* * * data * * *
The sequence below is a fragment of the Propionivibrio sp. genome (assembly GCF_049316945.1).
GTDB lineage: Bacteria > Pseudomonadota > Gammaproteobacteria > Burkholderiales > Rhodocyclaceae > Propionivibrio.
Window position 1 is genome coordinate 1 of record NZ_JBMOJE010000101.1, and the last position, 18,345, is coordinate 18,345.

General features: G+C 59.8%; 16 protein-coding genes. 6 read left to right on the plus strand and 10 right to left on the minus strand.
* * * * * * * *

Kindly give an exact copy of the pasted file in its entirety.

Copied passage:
The sequence below is a fragment of the Propionivibrio sp. genome (assembly GCF_049316945.1).
GTDB lineage: Bacteria > Pseudomonadota > Gammaproteobacteria > Burkholderiales > Rhodocyclaceae > Propionivibrio.
Window position 1 is genome coordinate 1 of record NZ_JBMOJE010000101.1, and the last position, 18,345, is coordinate 18,345.

General features: G+C 59.8%; 16 protein-coding genes. 6 read left to right on the plus strand and 10 right to left on the minus strand.